The report, from the Huawei Cyber Security Evaluation Centre Oversight Board, is the sixth of its kind and covers 2019. Last year, the report had found "concerning issues" in the company's approach to software development, significantly increasing risk to operators and needing ongoing management and mitigation.
It said the number of vulnerabilities and issues reported to UK operators has risen significantly beyond the number found in 2018. This growth was put down to HCSEC’s increasing effectiveness and the analysis of some specific, poorly written components.
"[The] National Cyber Security Centre does not view the increase in vulnerabilities as an indicator of a further decline in Huawei’s product quality, but it certainly does not indicate any marked improvement or transformation."
It said that major quality deficiencies were still found to exist in the products analysed by HCSEC. "Sustained evidence of poor coding practices was found, including evidence that Huawei continues to fail to follow its own internal secure coding guidelines. This is despite some minor improvements over previous years. Huawei has made improvements against certain metrics, and most point-issues identified in previous quality reports have been remediated," the report said.
"During 2019, HCSEC identified critical, user-facing vulnerabilities in fixed access products. The vulnerabilities were caused by particularly poor code quality in user-facing protocol handlers and the use of an old operating system. The vulnerabilities were a serious example of the issues that are more likely to occur given the deficiencies in Huawei’s engineering practices, and during 2019 UK operators needed to take extraordinary action to mitigate the risk. Huawei have since fixed the specific vulnerabilities in the UK, but in doing so, introduced an additional major issue into the product, adding further evidence that deficiencies in Huawei’s engineering processes remain today.
"In this example, the code quality in these user-facing protocol handlers was sufficiently poor that NCSC has required Huawei to fully rewrite the code, and re-architect the product’s security. Huawei have committed to doing so by June 2020."
The report said the HCSEC had fulfilled its obligations to provide software engineering and cyber security assurance artefacts to the UK National Cyber Security Centre and British operators, as "part of the strategy to manage risks to UK national security from Huawei’s involvement in the UK’s critical networks".
"However, as highlighted in previous reports, HCSEC’s work has continued to identify concerning issues in Huawei’s approach to software development, bringing significantly increased risk to UK operators, which requires ongoing management and mitigation. This is unchanged from last year," the report said.
"Limited progress has been made on the issues raised in the previous report. The Oversight Board continues to be able to provide only limited assurance that the long-term security risks can be managed in the Huawei equipment currently deployed in the UK. However, this does not suggest that UK networks are more vulnerable than last year.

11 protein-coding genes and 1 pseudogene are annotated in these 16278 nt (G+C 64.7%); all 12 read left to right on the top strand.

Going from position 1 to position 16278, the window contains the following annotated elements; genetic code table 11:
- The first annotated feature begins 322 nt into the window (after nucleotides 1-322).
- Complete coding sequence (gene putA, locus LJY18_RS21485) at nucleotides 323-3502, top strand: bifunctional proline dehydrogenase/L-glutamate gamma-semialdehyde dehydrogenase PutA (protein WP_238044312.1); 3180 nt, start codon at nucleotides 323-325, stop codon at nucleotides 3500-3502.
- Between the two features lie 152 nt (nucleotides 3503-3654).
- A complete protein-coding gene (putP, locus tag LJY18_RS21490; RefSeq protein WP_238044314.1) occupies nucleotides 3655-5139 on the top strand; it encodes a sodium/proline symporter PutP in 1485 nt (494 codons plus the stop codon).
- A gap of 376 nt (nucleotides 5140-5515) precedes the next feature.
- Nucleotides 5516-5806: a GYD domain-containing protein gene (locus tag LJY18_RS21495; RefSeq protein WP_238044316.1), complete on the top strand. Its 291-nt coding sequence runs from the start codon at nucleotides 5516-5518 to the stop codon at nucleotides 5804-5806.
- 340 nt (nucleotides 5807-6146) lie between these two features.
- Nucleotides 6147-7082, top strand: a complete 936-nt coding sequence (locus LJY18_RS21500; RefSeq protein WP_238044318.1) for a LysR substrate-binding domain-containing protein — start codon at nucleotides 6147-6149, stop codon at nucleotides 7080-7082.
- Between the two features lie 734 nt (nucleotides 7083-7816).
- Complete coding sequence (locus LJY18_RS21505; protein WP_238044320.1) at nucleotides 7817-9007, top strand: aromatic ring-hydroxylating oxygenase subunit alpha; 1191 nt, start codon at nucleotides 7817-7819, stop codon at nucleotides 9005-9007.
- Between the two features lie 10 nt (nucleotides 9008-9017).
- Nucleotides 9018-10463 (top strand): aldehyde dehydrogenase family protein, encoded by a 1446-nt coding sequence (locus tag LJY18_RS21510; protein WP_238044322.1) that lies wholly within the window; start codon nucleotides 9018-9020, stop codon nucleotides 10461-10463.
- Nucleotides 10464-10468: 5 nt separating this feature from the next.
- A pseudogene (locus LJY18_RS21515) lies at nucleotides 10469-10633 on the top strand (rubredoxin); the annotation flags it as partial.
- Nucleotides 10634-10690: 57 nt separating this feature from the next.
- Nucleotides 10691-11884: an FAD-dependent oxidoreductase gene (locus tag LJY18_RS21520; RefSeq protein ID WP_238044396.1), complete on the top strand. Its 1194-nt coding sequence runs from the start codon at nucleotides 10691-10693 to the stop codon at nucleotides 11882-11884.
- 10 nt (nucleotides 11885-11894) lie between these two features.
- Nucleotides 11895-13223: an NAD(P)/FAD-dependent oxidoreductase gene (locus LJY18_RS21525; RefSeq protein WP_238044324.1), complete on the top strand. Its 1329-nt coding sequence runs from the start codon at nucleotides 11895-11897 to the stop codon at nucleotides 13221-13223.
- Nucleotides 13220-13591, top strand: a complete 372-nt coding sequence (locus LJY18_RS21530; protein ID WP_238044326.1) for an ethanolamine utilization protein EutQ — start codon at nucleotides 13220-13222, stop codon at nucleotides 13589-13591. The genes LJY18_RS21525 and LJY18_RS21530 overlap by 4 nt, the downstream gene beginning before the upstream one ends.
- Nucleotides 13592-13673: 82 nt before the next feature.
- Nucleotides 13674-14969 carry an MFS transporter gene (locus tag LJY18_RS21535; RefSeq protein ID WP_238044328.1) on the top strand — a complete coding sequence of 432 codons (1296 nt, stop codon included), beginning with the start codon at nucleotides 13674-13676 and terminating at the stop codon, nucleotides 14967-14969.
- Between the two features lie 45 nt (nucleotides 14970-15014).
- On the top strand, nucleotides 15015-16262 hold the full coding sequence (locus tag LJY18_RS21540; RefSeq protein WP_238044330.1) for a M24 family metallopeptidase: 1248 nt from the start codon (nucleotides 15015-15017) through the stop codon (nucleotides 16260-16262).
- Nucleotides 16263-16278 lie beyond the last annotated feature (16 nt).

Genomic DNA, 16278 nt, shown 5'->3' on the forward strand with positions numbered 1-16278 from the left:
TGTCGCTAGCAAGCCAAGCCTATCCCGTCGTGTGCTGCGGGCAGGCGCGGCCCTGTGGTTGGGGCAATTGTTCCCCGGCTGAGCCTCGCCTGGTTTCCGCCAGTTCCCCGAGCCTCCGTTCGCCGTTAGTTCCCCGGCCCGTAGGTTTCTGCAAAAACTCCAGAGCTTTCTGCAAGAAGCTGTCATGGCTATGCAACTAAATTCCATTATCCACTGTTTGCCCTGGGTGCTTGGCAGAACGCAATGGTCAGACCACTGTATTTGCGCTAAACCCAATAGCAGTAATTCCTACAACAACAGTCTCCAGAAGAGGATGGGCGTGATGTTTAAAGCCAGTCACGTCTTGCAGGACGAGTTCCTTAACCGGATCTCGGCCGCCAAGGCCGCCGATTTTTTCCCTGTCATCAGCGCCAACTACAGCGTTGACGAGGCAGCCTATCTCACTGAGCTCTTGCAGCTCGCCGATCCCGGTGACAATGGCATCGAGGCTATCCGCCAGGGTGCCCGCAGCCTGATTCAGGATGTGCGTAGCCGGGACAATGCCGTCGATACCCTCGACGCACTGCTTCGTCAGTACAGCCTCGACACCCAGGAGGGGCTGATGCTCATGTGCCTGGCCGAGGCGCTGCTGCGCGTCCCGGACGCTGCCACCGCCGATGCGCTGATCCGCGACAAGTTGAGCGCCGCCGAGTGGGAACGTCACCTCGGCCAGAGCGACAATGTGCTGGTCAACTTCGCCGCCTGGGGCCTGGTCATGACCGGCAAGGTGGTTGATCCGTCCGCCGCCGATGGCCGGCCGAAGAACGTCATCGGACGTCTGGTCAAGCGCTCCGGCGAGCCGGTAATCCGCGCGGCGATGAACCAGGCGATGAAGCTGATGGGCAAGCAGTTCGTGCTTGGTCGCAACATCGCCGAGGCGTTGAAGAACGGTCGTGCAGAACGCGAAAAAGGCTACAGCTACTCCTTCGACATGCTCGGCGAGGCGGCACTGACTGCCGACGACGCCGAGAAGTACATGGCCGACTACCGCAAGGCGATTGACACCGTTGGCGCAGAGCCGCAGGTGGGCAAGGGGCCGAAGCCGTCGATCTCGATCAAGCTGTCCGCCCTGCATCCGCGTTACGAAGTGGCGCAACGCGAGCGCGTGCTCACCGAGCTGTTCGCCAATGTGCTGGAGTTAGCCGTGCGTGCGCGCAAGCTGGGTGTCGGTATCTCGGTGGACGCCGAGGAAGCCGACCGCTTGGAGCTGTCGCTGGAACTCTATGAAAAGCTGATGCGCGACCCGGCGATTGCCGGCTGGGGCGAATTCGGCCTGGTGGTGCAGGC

"The Oversight Board advises that it will be difficult to appropriately risk-manage future products in the context of UK deployments, until the underlying defects in Huawei’s software engineering and cyber security processes are remediated.
"At present, the Oversight Board has not yet seen anything to give it confidence in Huawei’s capacity to successfully complete the elements of its transformation program that it has proposed as a means of addressing these underlying defects. The Board will require sustained evidence of better software engineering and cyber security quality verified by HCSEC and NCSC
And, it concluded, "overall, the Oversight Board can only provide limited assurance that all risks to UK national security from Huawei’s involvement in the UK’s critical networks can be sufficiently mitigated long-term."
The HCSEC opened in November 2010 and aims to mitigate any perceived risks arising from the use of Huawei equipment in parts of the UK critical national infrastructure. The centre provides security evaluation for a range of products used in the UK telecommunications market.
Huawei will not have a role in the UK's 5G networks after 2027, with London having decided in July, following pressure from the US, to remove all its gear by then. All four operators who have built 5G networks used Huawei equipment in non-core areas, as per the existing policy put in place in January, which allowed the company to supply up to 35% of non-core gear.
Contacted for comment, a Huawei representative told iTWire: "This latest report highlights our commitment to a process that guarantees openness and transparency, and demonstrates HCSEC has been an effective way to mitigate cyber security risks in the UK. The report again concludes that the 'NCSC does not believe that the defects identified are a result of Chinese state interference' and 'this does not suggest that UK networks are more vulnerable than last year'.
"As innovators, we continue significant investment to improve our products. The report acknowledges that while our software transformation process is in its infancy, we have made some progress in improving our software engineering capabilities.
"Huawei has faced the highest level of scrutiny for almost 10 years. This rigorous review sets a precedent for cyber security collaboration between the public and private sectors, and has provided valuable insights for the telecoms sector. We believe this mechanism can benefit the entire industry and Huawei calls for all vendors to be evaluated against an equally robust benchmark, to improve security standards for everyone."